This paper presents a parameter covariance matrix estimator which is consistent even when the disturbances of a linear regression model are heteroskedastic. This estimator does not depend on a formal
The behavior of maximum likelihood estimates under nonstandard conditions
This paper proves consistency and asymptotic normality of maximum likelihood (ML) estimators under weaker conditions than usual. In particular, (i) it is not assumed that the true distribution
Elements of large-sample theory
This introductory book on the most useful parts of large-sample theory is designed to be accessible to scientists outside statistics and certainly to master’s-level statistics students who ignore
Statistical Assumptions as Empirical Commitments
Researchers who study punishment and social control, like those who study other social phenomena, typically seek to generalize their findings from the data they have to some larger context: in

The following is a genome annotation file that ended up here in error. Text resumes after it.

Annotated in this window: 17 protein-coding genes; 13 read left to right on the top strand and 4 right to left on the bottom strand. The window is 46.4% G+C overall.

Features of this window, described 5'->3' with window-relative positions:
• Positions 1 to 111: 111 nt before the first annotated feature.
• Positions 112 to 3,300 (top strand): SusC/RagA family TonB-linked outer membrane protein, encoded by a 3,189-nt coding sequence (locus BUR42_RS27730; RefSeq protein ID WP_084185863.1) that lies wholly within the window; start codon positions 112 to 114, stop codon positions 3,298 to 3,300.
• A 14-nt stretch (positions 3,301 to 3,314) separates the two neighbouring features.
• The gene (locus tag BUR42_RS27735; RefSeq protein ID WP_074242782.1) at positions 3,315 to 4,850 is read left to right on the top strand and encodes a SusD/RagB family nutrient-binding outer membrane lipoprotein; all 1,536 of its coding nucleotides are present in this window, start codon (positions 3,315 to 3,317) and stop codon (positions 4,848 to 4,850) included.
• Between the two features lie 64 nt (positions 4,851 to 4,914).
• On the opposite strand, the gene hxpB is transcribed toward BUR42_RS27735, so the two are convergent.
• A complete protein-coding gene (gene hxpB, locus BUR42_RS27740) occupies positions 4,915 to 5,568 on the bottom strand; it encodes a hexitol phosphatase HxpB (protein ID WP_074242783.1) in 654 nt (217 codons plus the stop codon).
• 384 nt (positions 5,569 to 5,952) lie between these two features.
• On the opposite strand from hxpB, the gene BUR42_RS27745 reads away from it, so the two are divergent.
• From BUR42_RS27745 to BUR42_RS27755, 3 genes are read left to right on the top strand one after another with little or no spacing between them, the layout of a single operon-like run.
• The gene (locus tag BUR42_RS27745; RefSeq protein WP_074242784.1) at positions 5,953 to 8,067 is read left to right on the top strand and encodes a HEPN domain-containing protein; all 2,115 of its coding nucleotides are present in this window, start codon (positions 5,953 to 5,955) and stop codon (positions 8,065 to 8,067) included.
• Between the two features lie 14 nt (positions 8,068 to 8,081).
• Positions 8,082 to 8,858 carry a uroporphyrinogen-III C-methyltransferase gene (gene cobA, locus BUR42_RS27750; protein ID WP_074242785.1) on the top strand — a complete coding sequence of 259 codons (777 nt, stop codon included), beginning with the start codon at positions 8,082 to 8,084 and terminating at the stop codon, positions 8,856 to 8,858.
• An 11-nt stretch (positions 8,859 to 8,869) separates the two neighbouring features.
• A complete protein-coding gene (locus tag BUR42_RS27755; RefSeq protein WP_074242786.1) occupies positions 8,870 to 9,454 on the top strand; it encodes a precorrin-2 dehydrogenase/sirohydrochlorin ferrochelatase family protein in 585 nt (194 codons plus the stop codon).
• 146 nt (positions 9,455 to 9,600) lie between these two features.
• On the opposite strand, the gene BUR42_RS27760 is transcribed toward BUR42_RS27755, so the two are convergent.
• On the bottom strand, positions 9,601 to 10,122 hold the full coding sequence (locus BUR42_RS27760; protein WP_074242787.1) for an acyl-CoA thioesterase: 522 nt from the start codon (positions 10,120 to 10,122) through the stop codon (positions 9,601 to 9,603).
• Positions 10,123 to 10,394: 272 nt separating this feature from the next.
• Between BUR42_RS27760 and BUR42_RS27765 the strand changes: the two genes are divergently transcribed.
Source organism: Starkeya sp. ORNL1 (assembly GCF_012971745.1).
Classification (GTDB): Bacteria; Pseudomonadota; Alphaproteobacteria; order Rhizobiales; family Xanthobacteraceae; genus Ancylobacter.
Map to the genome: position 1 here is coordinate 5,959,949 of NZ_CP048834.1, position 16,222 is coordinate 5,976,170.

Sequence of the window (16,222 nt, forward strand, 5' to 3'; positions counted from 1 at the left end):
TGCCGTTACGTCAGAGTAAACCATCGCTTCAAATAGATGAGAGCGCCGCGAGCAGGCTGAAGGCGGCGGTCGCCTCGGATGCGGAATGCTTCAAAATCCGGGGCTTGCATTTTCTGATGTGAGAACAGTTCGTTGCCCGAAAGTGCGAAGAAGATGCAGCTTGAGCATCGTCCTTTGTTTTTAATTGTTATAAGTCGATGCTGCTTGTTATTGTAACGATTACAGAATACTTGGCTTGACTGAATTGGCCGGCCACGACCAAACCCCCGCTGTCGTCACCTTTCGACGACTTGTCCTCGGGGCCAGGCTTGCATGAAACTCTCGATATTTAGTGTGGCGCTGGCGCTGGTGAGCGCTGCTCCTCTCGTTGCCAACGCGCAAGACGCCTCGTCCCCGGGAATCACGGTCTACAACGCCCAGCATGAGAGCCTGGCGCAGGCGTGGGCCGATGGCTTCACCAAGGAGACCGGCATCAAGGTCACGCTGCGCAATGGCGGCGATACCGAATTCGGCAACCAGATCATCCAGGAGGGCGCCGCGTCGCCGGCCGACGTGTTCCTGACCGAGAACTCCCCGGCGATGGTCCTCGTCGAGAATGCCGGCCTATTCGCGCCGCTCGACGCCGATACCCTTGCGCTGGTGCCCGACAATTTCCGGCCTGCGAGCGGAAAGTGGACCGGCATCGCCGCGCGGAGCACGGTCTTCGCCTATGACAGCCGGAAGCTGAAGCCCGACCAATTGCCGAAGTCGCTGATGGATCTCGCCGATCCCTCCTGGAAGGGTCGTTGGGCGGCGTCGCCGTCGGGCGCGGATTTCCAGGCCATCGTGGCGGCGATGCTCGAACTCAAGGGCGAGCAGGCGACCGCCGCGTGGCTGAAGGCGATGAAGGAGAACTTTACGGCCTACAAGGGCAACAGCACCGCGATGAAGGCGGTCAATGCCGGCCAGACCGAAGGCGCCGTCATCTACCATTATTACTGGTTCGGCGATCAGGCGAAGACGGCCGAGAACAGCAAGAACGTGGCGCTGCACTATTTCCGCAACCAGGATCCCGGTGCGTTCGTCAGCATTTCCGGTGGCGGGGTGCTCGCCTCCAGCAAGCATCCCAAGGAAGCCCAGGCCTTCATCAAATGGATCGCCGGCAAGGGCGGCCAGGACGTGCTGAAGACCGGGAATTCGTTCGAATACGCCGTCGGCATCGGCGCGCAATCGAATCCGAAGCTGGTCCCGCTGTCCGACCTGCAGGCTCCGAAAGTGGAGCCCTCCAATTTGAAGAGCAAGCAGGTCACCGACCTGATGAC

Government Partisanship, Labor Organization, and Macroeconomic Performance: A Corrigendum
Alvarez, Garrett and Lange (1991) used cross-national data panel data on the Organization for Economic Coordination and Development nations to show that countries with left governments and
Linear statistical inference and its applications
Algebra of Vectors and Matrices. Probability Theory, Tools and Techniques. Continuous Probability Models. The Theory of Least Squares and Analysis of Variance. Criteria and Methods of Estimation.
The Effect of Information on Voter Turnout: Evidence from a Natural Experiment
Do better informed people vote more? Recent theories of voter turnout emphasize a positive effect of being informed on the propensity to vote, but the possibility of endogenous information
Statistical Models: Theory and Practice
TLDR
This paper presents a meta-modelling framework for estimating the bootstrap values of multiple regression models based on data from Observational studies and experiments and a comparison of these models with real-world data.
Theory of point estimation
TLDR
This paper presents a meta-analyses of large-sample theory and its applications in the context of discrete-time reinforcement learning, which aims to clarify the role of reinforcement learning in the reinforcement-gauging process.
...
1
2
3
...